Fibrinogen Antibodies

Affinity Biologicals, Inc. manufactures a broad range of Fibrinogen antibodies which can be found in the listing below.   Further information about each individual Fibrinogen antibody is available by following the associated links.  Our Fibrinogen antibodies are excellent for use in immunoassays where high sensitivity is required and are frequently the preferred reagent for immunopreciptaion techniques and activity neutralization assays.  These antibodies have proven to be extremely useful in the preparation of immune-adsorbent resins for use in immuno-depletion of specific proteins from plasma as well as immuno-affinity purification of proteins.  Affinity’s Fibrinogen antibodies are manufactured for use in research applications.

Fibrinogen, HumanHostCatalogue No.Size
Purified IgGSheepSAFG-IG10mg vial
Affinity Purified IgGSheepSAFG-AP0.5mg vial
Peroxidase Conjugated IgGSheepSAFG-HRP0.2mg vial
Affinity Purified, Peroxidase conj. IgGSheepSAFG-APHRP0.1mg vial
Matched Pair Antibodies for EIAFG-EIA5 plates
Fibrinogen, RabbitHostCatalogue No.Size
Purified IgGSheepSARFG-IG10mg vial
Affinity Purified IgGSheepSARFG-AP0.5mg vial
Peroxidase Conjugated IgGSheepSARFG-HRP0.2mg vial
Matched Pair Antibody Set for EIARBFG-EIA4 plates
Fibrinogen, Murine Catalogue No.Size
Matched Pair Antibody Set for EIAMFG-EIA4 plates
Fibrin Fragment E, HumanHostCatalogue No.Size
Purified IgGSheepSAFNE-IG10mg vial
Peroxidase Conjugated IgGSheepSAFNE-HRP0.2mg vial
Fibrinogen, gamma prime, HumanHostCatalogue No.Size
Purified IgGSheepSAFGP-IG10mg vial
Peroxidase Conjugated IgGSheepSAFGP-HRP0.2mg vial
Fibrinopeptide A, HumanHostCatalogue No.Size
Purified IgGSheepSAFPA-IG10mg vial
Affinity Purified IgGSheepSAFPA-AP0.5mg vial
Peroxidase Conjugated IgGSheepSAFPA-HRP0.2mg vial

Listing of Fibrinogen Antibodies

Description of Fibrinogen (Fg)

Human fibrinogen is a 340 kDa plasma protein produced in the liver.  Plasma concentrations are typically 1.7 – 3.5 g/L (5-10 μM).  The intact fibrinogen molecule consists of two identical subunits, each consisting of three non-identical polypeptide chains denoted as Aα, Bβ and γ.  The letters A and B in the Aα and Bβ chains designate, respectively, fibrinopeptide A (FpA, residues 1-16), and fibrinopeptide B (FpB, residues 1-14), which are cleaved by thrombin upon conversion of fibrinogen to fibrin.  The fibrin monomers polymerize in a half-overlap fashion to form insoluble fibrin fibrils. The polymerised fibrin is subsequently stabilized by activated Factor XIII that forms amide linkages between γ chains and, to a lesser extent, α chains of the fibrin molecules.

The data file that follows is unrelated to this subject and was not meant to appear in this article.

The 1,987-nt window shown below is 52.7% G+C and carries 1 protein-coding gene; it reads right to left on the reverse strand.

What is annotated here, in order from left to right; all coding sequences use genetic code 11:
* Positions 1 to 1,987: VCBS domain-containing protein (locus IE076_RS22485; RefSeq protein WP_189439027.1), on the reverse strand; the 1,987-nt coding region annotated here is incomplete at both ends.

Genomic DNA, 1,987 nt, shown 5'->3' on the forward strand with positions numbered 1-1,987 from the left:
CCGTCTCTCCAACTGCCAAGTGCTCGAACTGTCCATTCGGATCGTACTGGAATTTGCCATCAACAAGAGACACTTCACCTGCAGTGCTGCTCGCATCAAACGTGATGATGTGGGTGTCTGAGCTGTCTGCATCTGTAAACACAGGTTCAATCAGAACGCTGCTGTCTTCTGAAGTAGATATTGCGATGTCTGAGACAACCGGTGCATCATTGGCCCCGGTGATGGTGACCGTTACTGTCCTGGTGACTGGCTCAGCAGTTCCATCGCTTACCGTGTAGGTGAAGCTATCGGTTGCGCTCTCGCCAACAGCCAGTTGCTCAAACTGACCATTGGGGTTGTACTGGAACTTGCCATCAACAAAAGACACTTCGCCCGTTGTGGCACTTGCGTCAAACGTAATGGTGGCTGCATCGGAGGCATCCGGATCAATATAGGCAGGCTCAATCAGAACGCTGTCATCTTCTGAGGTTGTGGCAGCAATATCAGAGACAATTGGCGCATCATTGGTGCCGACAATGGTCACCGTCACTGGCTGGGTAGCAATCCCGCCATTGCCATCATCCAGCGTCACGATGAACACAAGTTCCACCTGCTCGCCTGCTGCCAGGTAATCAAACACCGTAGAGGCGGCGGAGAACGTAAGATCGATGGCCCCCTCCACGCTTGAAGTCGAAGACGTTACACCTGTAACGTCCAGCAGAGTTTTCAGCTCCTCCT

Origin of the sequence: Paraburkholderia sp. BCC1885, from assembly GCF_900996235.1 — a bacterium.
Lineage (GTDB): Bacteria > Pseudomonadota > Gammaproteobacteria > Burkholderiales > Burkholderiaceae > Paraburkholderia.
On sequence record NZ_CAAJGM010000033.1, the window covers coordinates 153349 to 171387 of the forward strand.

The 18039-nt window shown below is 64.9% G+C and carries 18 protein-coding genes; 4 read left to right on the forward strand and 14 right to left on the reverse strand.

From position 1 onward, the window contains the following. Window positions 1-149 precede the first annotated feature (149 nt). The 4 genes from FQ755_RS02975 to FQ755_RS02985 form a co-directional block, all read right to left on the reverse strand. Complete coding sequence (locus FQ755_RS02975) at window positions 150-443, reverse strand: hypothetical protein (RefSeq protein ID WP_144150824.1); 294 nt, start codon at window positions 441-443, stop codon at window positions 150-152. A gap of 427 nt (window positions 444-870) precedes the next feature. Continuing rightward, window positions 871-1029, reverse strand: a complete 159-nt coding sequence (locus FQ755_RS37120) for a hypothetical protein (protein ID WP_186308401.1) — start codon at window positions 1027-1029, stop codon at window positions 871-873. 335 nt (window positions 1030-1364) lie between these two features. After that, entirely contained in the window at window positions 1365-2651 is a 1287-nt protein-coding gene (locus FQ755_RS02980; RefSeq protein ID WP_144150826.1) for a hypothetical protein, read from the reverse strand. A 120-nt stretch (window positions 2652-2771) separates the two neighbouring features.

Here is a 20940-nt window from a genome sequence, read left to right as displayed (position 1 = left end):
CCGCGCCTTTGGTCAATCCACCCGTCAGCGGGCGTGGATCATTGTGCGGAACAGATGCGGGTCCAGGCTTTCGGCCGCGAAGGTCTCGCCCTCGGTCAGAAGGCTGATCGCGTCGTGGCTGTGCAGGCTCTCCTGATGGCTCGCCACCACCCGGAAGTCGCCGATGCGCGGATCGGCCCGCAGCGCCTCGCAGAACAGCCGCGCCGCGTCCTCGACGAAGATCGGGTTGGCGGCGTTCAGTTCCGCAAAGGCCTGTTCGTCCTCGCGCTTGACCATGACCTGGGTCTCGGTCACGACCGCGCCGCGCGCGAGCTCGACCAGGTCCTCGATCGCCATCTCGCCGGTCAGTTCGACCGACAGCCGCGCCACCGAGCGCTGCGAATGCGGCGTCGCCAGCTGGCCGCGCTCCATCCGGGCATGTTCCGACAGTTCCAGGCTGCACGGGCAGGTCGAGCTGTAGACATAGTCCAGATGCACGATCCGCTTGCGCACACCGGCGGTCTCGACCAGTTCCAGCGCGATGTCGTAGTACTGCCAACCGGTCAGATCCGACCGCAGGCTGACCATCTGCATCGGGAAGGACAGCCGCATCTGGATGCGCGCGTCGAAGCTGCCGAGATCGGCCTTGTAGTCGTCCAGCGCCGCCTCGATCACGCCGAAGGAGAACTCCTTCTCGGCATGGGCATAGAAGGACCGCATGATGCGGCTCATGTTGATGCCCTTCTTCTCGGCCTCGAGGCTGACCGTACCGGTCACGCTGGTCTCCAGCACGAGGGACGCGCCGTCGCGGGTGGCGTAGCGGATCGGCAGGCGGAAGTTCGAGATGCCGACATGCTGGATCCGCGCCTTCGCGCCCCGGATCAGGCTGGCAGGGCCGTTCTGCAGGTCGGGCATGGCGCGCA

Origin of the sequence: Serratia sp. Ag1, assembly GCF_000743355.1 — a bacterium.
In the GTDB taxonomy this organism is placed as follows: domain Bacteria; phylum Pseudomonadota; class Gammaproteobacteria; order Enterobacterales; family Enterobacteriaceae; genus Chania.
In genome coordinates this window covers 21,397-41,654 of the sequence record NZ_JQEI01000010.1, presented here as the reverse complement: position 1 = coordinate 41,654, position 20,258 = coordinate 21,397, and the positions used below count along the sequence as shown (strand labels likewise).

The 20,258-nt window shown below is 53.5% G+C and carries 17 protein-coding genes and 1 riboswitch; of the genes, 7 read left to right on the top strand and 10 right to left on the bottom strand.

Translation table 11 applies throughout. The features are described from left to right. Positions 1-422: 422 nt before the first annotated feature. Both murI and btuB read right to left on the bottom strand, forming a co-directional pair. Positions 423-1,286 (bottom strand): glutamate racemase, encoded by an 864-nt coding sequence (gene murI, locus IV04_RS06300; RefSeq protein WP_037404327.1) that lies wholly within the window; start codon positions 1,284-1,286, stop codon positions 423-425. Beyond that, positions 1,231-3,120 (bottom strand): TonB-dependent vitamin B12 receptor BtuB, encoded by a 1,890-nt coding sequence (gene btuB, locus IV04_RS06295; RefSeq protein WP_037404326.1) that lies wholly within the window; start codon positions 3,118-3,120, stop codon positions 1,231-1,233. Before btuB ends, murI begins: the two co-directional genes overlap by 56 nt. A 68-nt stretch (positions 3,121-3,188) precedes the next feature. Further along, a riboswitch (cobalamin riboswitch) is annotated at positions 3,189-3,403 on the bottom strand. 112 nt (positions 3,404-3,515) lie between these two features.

Proteolysis of fibrinogen by plasmin initially liberates C-terminal residues from the Aα chain to produce fragment X (intact D-E-D, which is still clottable).  Fragment X is further degraded to non-clottable fragments Y (D-E) and D.  Fragment Y can be digested into its constituent D and E fragments.  Proteolysis of crosslinked fibrin by plasmin results in fragment DD (D-Dimer consisting of the D domains of 2 fibrin molecules crosslinked via the γ chains), fragment E (central E domain) as well as DDE in which fragment E is non-covalently associated with DD.  The molecular weights of the cleavage fragments produced from human crosslinked fibrin are: 184 kDa for fragment DD, 92 kDa for D, 50 kDa for E, 1.54 kDa for FpA and 1.57 kDa for FpB.

Most of the fibrinogen in the circulation consists of 2 copies of each chain (Aα2, Bβ2, γA2), but in normal plasma approximately 10% of the fibrinogen molecules contain one γA chain and one variant γ chain (termed γ), in which the c-terminal AGDV residues are replaced with the amino acid sequence VRPEHPAETEYDSLYPEDDL.  This variant fibrinogen is commonly referred to as fibrinogen gamma prime (γA) but has also been called fibrinogen 2 or peak 2 fibrinogen because it elutes separately from fibrinogen 1 (γA2) by ion exchange chromatography.  Residues 414-427 of the γ chain of fibrin gamma prime (contain a high-affinity binding site for exosite II of thrombin, which allows the active site of bound thrombin to remain available to interact with substrates while demonstrating resistance to heparin mediated inhibition by antithrombin1-4.

References and Reviews

  1. Hantgan RR, Francis CW, Marder VJ; Fibrinogen Structure and Physiology; in Hemostasis and Thrombosis, 3rd Edition, eds. RW Colman, J Hirsh, VJ Marder and EW Salzman, pp 277-300, J.B. Lippincott Co., Philadelphia PA, USA, 1994.
  2. Binnie CG, Lord ST; The Fibrinogen Sequences that Interact with Thrombin;  Blood 81,  pp 3186-3192, 1993.
  3. Pospisil CH, Stafford AR, Fredenburgh JC, Weitz JI; Evidence that both Exosites on Thrombin Participate in Its High Affinity Interaction with Fibrin; JBC 278, pp 21584-21591, 2003.
  4. Medved L, Weisel JW; Recommendations for Nomenclature on Fibrinogen and Fibrin; JTH 7, pp 355-359, 2009.